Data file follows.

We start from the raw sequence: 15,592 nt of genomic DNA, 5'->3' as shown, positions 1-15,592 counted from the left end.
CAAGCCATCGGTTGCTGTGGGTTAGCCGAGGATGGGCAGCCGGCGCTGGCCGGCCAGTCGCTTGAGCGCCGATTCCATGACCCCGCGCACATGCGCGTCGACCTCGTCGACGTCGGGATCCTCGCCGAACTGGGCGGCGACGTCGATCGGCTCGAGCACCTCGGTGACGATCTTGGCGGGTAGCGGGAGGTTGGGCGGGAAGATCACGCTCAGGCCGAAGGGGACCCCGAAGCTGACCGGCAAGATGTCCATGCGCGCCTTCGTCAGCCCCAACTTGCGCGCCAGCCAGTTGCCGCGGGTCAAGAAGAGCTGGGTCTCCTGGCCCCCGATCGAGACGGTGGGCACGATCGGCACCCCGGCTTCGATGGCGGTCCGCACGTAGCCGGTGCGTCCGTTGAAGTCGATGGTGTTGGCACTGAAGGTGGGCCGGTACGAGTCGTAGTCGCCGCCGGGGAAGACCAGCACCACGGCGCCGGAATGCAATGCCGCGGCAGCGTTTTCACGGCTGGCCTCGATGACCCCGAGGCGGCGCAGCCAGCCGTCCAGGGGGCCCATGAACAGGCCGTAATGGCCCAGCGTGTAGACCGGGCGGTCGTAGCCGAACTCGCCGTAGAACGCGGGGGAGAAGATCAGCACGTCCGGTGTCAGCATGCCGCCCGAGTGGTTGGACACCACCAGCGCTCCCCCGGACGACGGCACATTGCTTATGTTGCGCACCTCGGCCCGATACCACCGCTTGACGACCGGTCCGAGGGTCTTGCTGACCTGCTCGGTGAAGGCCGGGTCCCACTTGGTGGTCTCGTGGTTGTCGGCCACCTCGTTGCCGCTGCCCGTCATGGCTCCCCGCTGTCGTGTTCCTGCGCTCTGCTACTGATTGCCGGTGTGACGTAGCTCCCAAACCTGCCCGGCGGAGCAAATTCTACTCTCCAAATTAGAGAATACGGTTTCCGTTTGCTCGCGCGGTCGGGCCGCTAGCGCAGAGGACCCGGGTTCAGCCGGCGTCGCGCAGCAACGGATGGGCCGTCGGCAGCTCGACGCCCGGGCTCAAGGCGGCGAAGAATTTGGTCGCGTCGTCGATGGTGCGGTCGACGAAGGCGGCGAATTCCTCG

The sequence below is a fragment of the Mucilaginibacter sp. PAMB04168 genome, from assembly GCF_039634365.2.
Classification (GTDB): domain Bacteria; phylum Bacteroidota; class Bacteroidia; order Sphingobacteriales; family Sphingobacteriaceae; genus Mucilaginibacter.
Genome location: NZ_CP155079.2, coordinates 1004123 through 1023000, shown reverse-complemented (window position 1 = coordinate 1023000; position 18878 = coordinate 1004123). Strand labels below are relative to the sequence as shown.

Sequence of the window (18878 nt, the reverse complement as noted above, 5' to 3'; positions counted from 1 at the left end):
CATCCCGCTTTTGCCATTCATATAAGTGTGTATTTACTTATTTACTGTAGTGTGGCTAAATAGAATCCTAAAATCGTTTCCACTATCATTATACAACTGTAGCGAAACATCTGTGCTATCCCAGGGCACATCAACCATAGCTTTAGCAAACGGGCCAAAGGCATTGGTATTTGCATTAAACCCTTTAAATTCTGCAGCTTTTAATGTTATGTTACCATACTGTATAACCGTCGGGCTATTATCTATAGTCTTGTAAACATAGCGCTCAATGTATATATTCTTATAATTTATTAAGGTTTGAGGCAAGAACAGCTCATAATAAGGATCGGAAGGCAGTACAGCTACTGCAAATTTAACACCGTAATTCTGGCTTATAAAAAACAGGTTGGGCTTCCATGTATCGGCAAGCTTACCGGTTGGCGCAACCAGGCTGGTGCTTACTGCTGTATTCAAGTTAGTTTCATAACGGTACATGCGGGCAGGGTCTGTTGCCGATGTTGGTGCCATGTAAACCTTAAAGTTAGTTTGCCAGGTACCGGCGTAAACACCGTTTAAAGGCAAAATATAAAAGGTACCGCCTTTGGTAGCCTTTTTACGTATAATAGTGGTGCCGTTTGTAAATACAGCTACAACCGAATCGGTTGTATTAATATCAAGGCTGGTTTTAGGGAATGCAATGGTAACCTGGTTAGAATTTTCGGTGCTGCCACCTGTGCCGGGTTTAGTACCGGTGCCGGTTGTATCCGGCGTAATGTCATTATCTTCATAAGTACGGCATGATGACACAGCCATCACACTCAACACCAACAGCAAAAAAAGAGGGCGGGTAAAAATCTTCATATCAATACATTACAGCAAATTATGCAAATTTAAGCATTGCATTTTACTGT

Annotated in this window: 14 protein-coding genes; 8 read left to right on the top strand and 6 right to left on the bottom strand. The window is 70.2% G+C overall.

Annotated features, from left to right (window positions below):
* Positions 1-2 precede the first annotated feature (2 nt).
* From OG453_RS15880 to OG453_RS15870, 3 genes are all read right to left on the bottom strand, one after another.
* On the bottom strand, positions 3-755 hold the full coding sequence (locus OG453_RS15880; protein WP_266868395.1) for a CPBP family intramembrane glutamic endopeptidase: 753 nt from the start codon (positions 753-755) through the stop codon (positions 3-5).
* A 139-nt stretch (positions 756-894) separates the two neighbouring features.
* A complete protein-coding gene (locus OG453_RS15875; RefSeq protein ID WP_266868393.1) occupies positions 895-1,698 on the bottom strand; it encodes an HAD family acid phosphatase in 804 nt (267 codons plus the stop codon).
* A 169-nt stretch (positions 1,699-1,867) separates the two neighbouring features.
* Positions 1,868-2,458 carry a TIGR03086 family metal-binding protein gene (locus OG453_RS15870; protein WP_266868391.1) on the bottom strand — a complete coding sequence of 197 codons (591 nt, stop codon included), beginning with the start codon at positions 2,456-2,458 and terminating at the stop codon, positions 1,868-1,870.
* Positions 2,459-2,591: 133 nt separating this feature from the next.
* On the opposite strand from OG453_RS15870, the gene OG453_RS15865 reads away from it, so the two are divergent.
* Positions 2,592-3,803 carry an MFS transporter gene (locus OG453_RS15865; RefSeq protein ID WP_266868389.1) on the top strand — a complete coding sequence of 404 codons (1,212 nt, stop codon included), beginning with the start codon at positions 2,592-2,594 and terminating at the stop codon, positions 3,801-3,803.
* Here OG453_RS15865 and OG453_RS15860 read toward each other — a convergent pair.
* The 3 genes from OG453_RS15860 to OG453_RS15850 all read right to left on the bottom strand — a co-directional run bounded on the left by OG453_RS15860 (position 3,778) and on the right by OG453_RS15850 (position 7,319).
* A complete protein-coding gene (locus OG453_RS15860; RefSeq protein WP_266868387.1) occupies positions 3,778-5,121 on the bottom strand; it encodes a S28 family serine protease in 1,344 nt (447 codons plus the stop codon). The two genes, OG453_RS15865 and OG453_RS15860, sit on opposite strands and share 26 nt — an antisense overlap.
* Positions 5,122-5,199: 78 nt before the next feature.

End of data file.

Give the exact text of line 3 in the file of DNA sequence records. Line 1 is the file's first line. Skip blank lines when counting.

The sequence below is a fragment of the Mucilaginibacter sp. PAMB04168 genome, from assembly GCF_039634365.2.